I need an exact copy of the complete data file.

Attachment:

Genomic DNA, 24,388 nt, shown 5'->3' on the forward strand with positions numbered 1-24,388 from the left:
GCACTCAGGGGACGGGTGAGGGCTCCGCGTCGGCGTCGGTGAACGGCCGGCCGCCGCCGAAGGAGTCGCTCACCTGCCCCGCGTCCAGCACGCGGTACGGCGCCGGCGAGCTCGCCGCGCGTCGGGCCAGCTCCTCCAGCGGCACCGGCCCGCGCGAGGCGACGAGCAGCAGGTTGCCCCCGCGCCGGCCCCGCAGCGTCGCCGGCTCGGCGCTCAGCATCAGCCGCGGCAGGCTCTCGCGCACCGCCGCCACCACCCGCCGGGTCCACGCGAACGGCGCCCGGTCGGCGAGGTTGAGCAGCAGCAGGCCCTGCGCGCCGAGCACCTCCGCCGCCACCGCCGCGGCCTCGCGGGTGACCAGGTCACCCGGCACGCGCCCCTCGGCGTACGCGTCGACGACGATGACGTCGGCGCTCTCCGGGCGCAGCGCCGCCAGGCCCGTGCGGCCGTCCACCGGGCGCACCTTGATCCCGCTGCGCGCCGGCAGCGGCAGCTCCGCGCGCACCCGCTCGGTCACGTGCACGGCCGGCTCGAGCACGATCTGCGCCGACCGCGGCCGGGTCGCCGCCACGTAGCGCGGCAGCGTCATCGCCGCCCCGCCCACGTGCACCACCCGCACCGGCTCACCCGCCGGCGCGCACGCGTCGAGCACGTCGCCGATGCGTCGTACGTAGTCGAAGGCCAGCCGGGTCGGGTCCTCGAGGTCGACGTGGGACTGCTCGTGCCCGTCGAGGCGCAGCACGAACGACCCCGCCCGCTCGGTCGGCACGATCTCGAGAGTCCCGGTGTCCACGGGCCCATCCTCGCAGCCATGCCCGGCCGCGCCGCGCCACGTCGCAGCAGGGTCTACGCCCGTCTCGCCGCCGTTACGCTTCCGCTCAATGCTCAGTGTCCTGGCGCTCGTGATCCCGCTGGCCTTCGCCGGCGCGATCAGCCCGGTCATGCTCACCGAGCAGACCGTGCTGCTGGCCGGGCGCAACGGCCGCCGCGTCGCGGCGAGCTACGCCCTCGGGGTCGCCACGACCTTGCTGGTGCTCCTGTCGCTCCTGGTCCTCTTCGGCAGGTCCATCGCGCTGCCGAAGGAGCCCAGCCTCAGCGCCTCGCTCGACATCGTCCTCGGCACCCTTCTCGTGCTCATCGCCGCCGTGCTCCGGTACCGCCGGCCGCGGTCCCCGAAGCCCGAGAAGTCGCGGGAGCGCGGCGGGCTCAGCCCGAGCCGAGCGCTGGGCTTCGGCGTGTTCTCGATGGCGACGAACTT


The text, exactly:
Genomic DNA, 24,388 nt, shown 5'->3' on the forward strand with positions numbered 1-24,388 from the left:
GCACTCAGGGGACGGGTGAGGGCTCCGCGTCGGCGTCGGTGAACGGCCGGCCGCCGCCGAAGGAGTCGCTCACCTGCCCCGCGTCCAGCACGCGGTACGGCGCCGGCGAGCTCGCCGCGCGTCGGGCCAGCTCCTCCAGCGGCACCGGCCCGCGCGAGGCGACGAGCAGCAGGTTGCCCCCGCGCCGGCCCCGCAGCGTCGCCGGCTCGGCGCTCAGCATCAGCCGCGGCAGGCTCTCGCGCACCGCCGCCACCACCCGCCGGGTCCACGCGAACGGCGCCCGGTCGGCGAGGTTGAGCAGCAGCAGGCCCTGCGCGCCGAGCACCTCCGCCGCCACCGCCGCGGCCTCGCGGGTGACCAGGTCACCCGGCACGCGCCCCTCGGCGTACGCGTCGACGACGATGACGTCGGCGCTCTCCGGGCGCAGCGCCGCCAGGCCCGTGCGGCCGTCCACCGGGCGCACCTTGATCCCGCTGCGCGCCGGCAGCGGCAGCTCCGCGCGCACCCGCTCGGTCACGTGCACGGCCGGCTCGAGCACGATCTGCGCCGACCGCGGCCGGGTCGCCGCCACGTAGCGCGGCAGCGTCATCGCCGCCCCGCCCACGTGCACCACCCGCACCGGCTCACCCGCCGGCGCGCACGCGTCGAGCACGTCGCCGATGCGTCGTACGTAGTCGAAGGCCAGCCGGGTCGGGTCCTCGAGGTCGACGTGGGACTGCTCGTGCCCGTCGAGGCGCAGCACGAACGACCCCGCCCGCTCGGTCGGCACGATCTCGAGAGTCCCGGTGTCCACGGGCCCATCCTCGCAGCCATGCCCGGCCGCGCCGCGCCACGTCGCAGCAGGGTCTACGCCCGTCTCGCCGCCGTTACGCTTCCGCTCAATGCTCAGTGTCCTGGCGCTCGTGATCCCGCTGGCCTTCGCCGGCGCGATCAGCCCGGTCATGCTCACCGAGCAGACCGTGCTGCTGGCCGGGCGCAACGGCCGCCGCGTCGCGGCGAGCTACGCCCTCGGGGTCGCCACGACCTTGCTGGTGCTCCTGTCGCTCCTGGTCCTCTTCGGCAGGTCCATCGCGCTGCCGAAGGAGCCCAGCCTCAGCGCCTCGCTCGACATCGTCCTCGGCACCCTTCTCGTGCTCATCGCCGCCGTGCTCCGGTACCGCCGGCCGCGGTCCCCGAAGCCCGAGAAGTCGCGGGAGCGCGGCGGGCTCAGCCCGAGCCGAGCGCTGGGCTTCGGCGTGTTCTCGATGGCGACGAACTT